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African-American caregivers report better mental health outcomes than white caregivers

November 02, 2018

NEW ORLEANS -- African-Americans caring for loved ones with cancer were less likely than their white peers to report distress and depression, possibly due to stronger social support, according to results of a study presented at the 11th AACR Conference on The Science of Cancer Health Disparities in Racial/Ethnic Minorities and the Medically Underserved, held here Nov. 2-5.

"Informal caregivers, generally family members or friends, play an increasingly large role in the care of cancer patients," said the study's co-lead author, Maria Thomson, PhD, assistant professor in the Department of Health Behavior and Policy at Virginia Commonwealth University in Richmond.

"We do not have a good understanding of exactly how burdensome this is, how it affects caregiver health and economic outcomes over time, or which aspects caregivers view as particularly burdensome," she continued.

To compare perceived burden, depression, and distress between African-American and white informal caregivers, Thomson and colleagues enrolled 90 caregivers, 44 African-American and 46 white, all of whom were providing end-of-life care to cancer patients. They surveyed the caregivers on demographics, preparedness for caregiving, and distress, and rated them on the CES-D scale for depression and the Zarit Burden scale for caregiver burden.

The African-American caregivers reported significantly lower distress, depression, and caregiver burden. Overall, older caregivers reported lower levels of distress than younger caregivers.

Thomson said that preparation for the caregiving role was a major factor in the respondents' mental and emotional well-being. She said caregivers of any race who felt they had received adequate information, training, and support regarding the caregiving role were significantly less likely to report distress.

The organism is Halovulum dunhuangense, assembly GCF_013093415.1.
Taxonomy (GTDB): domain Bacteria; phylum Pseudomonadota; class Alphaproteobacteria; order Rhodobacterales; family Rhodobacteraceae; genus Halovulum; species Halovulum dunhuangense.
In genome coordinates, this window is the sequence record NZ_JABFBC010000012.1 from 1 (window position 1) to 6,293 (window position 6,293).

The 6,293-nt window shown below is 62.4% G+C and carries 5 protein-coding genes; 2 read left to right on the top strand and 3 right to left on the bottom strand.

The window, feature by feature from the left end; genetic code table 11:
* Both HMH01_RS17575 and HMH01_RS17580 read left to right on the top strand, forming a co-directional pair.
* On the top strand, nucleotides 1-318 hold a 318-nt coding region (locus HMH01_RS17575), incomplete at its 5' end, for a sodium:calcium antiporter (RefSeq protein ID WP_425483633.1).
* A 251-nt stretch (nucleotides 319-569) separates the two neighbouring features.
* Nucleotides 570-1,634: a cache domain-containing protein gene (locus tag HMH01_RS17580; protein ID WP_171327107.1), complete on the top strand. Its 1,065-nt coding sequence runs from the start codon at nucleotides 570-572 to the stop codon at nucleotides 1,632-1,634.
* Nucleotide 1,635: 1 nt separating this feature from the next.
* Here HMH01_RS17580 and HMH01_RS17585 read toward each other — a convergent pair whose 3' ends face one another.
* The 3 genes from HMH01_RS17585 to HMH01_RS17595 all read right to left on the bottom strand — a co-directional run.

Religiosity also played a role, with African-American caregivers more likely to identify church or faith-based groups as a source of social support compared with white caregivers. The authors said this finding could help inform future interventions to support caregivers.

"Finding that African-American caregivers reported lower levels of caregiver burden and depression, as compared to white caregivers, is important for understanding how to develop effective caregiver supports," said first author Laura A. Siminoff, PhD, dean of the College of Public Health at Temple University in Philadelphia.

"This illustrates that there are likely to be important sociocultural differences in the ways in which caregivers experience and attach meaning to caregiving, where they prefer to seek support, and the types of support that would be most helpful," she added.

The authors cautioned that this study represents preliminary findings from a larger, ongoing study. They anticipate that the broader study will provide more complete information on how caregivers fare over time and which factors affect their emotional and mental health.

Thomson and Siminoff added that racial and ethnic minorities are underrepresented in existing research on cancer caregivers, and future research should aim for more diverse, representative samples.
This study was funded by grants from the National Cancer Institute. The authors declare no conflicts of interest.

American Association for Cancer Research

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